Transcription from the EMEA website of the questions and answers document on the recommendation to suspend the marketing authorisation of Ionsys
What is Ionsys?
Ionsys is a system that delivers the active substance fentanyl hydrochloride into the body through the skin. Fentanyl is an opioid analgesic (a strong painkiller that is related to morphine). Ionsys should only be used in hospital to control pain after an operation.
The system is applied to the patient’s skin on the chest or upper arm by a doctor or nurse. When in pain, the patient uses a button on the Ionsys system to start the delivery of a dose of fentanyl. The system is programmed to allow up to six doses to be given in a one-hour period, but it will stop working 24 hours after the first dose or when a total of 80 doses have been given.
Ionsys has been authorised in the EU since January 2006 and has been marketed in 12 EU Member States
What is the issue with Ionsys?
In September 2008, the marketing authorisation holder (MAH) for Ionsys, Janssen-Cilag International NV, found a defect in one batch of Ionsys. The defect involved corrosion of a component within the system that could result in it releasing fentanyl without being activated by the patient. This could expose patients to more fentanyl than expected, putting them at risk of overdose. The potential risks of fentanyl overdose include respiratory depression (inhibition of breathing), which could be lifethreatening.
There were no complaints linked to this defect and there is no evidence that any patients have been harmed as a result of it. However, as a precautionary measure, the MAH recalled all batches of the medicine while it investigated the root cause of the defect. This recall involved a total of over 13,000 systems, both from wholesalers and hospitals.
Ionsys is currently unavailable and patients have been switched to alternative treatments, such as opioid treatment given by mouth or injection, or by using patches. The MAH agreed that it would not resume marketing of Ionsys until its investigations had finished, and any corrective actions had been agreed and put in place.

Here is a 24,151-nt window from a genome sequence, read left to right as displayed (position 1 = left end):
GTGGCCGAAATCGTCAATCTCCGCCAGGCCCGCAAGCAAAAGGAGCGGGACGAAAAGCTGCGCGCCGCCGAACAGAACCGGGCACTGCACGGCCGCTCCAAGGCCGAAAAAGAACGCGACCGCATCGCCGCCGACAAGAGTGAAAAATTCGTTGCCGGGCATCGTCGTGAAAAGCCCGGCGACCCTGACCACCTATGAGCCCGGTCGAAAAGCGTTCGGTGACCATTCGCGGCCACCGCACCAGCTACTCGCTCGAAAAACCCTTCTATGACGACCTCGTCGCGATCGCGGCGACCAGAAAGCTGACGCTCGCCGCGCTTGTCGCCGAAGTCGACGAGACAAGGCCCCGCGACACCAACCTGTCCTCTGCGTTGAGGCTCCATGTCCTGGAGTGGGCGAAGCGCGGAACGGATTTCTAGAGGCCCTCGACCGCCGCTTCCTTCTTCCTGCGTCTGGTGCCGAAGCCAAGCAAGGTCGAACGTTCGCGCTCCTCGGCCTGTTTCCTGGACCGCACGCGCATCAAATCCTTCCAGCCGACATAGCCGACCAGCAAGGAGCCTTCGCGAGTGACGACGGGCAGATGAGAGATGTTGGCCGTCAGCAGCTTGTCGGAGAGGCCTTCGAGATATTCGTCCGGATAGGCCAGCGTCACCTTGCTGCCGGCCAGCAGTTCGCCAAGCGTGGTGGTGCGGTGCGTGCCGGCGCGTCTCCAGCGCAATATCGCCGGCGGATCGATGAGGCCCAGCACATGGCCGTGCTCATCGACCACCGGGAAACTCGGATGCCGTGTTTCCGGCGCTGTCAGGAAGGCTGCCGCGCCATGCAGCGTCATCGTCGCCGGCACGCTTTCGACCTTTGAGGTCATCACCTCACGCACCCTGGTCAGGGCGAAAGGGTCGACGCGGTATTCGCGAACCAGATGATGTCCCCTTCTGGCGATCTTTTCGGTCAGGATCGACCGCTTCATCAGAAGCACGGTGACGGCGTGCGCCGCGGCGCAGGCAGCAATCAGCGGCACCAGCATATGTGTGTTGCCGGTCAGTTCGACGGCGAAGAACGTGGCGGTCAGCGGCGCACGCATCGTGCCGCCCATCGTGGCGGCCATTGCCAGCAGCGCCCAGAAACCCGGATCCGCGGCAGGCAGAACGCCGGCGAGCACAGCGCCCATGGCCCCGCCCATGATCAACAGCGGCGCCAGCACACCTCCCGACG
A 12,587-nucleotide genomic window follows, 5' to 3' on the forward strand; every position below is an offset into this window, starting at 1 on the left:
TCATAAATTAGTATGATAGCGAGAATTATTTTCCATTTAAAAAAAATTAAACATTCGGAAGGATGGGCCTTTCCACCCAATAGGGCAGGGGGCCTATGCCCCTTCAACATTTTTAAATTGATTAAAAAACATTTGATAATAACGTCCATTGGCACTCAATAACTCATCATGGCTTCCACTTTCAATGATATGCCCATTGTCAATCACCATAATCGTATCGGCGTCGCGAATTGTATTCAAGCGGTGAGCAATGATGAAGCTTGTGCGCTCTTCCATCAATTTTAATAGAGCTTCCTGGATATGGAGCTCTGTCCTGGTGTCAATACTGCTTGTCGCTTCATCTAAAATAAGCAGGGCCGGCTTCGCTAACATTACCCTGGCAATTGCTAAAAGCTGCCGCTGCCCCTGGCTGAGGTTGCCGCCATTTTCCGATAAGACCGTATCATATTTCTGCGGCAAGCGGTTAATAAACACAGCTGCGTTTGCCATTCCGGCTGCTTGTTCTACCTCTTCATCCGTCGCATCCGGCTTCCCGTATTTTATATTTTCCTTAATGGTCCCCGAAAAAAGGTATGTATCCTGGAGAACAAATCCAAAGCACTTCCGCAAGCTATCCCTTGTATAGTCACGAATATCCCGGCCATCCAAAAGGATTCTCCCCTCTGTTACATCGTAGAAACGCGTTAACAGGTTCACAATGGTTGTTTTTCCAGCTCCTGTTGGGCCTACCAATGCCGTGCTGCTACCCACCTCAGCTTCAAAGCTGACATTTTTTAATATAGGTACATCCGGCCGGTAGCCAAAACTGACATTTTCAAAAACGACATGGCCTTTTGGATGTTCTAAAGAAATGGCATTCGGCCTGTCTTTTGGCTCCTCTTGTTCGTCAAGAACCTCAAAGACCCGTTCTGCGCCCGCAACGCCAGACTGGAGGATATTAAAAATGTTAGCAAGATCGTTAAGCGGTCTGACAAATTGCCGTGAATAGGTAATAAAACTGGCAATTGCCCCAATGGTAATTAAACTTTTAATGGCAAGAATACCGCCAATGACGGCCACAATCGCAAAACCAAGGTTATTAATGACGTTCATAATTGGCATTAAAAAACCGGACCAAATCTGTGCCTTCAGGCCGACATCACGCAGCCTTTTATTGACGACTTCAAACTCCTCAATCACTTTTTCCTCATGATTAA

As the root cause of the defect could not be identified, the European Commission issued a formal request under Article 20 of Regulation (EC) 726/2004. This enabled the CHMP to prepare an opinion on whether the marketing authorisation for Ionsys should be maintained, changed, suspended or
withdrawn across the EU.
Which data has the CHMP reviewed?
The CHMP has reviewed the information provided by the MAH from its investigations into the root cause of the defect. This included a review of the way the product is made, tested and released, its stability, and how the electronic circuit board that controls the release of the medicine is assembled.
The MAH also supplied information on the side effects reported in patients using Ionsys since it was launched.
What were the conclusions of the CHMP?
The CHMP noted that the root cause of the defect in Ionsys had not yet been identified. Corrosion was seen within the circuit boards of some of the recalled Ionsys systems.
The type of corrosion seen on the circuit boards is a known cause of self-initiation of the units, which may lead to the release of fentanyl without the product’s button being pressed, putting patients at risk of overdose.
The CHMP was concerned that the MAH could not identify the root cause of this corrosion. In addition, the quality controls put in place by the company at the manufacturing and the testing sites were unable to identify the Ionsys systems that contain corroded components.
The CHMP was also concerned that the company’s quality systems have not been able to resolve the problems with Ionsys or prevent this quality defect from occurring. At this point in time, it is not clear whether the defect only affects one batch of Ionsys, or whether it could also affect other batches.
The CHMP noted that, of the 13 cases of overdose or respiratory depression reported up to the end of September 2008, none were reported to be serious by the MAH. In addition, none of these cases were linked to a defect with Ionsys.
Because of the failure to find a cause of the defect, the inability of the MAH to identify corroded circuit boards reliably and the potential risks of overdose, respiratory depression and even death, the CHMP has concluded that the benefits of Ionsys no longer outweigh its risks, and that the marketing authorisation should be suspended. This suspension should remain in force until the MAH has identified the cause of the defect, has taken appropriate corrective measures and has reassured the CHMP that it can manufacture the product in a safe manner.
What is the advice to patients and prescribers?
• Following the recall by the MAH, Ionsys has not been available for use since September 2008.
• Prescribers should continue to treat patients with alternative pain-killing medicines after surgery.
• Patients who have any concerns should speak to their doctor or pharmacist.